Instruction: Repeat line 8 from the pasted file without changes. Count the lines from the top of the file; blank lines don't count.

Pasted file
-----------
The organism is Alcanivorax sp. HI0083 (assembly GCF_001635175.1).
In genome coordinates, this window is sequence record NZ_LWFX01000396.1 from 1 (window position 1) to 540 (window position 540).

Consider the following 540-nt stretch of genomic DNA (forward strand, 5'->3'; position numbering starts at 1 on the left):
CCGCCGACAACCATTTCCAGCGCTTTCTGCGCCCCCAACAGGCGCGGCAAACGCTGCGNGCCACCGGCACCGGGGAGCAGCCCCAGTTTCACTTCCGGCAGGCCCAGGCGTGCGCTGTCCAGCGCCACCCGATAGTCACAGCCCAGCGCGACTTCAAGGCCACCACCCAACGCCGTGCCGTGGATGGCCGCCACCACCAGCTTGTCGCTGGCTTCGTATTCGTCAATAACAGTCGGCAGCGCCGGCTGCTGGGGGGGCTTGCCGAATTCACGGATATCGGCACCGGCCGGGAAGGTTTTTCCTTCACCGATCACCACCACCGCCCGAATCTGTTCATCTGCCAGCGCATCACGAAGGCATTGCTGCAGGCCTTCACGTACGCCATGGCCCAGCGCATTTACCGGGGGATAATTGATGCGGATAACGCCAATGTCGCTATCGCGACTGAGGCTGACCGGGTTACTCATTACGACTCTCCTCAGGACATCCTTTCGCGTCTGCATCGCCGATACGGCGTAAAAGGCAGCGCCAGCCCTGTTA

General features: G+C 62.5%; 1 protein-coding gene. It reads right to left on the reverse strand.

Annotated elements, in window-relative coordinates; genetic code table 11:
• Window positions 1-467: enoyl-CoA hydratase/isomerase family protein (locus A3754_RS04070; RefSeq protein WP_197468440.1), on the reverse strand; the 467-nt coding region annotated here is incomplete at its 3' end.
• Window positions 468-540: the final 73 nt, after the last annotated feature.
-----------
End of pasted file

• Window positions 468-540: the final 73 nt, after the last annotated feature.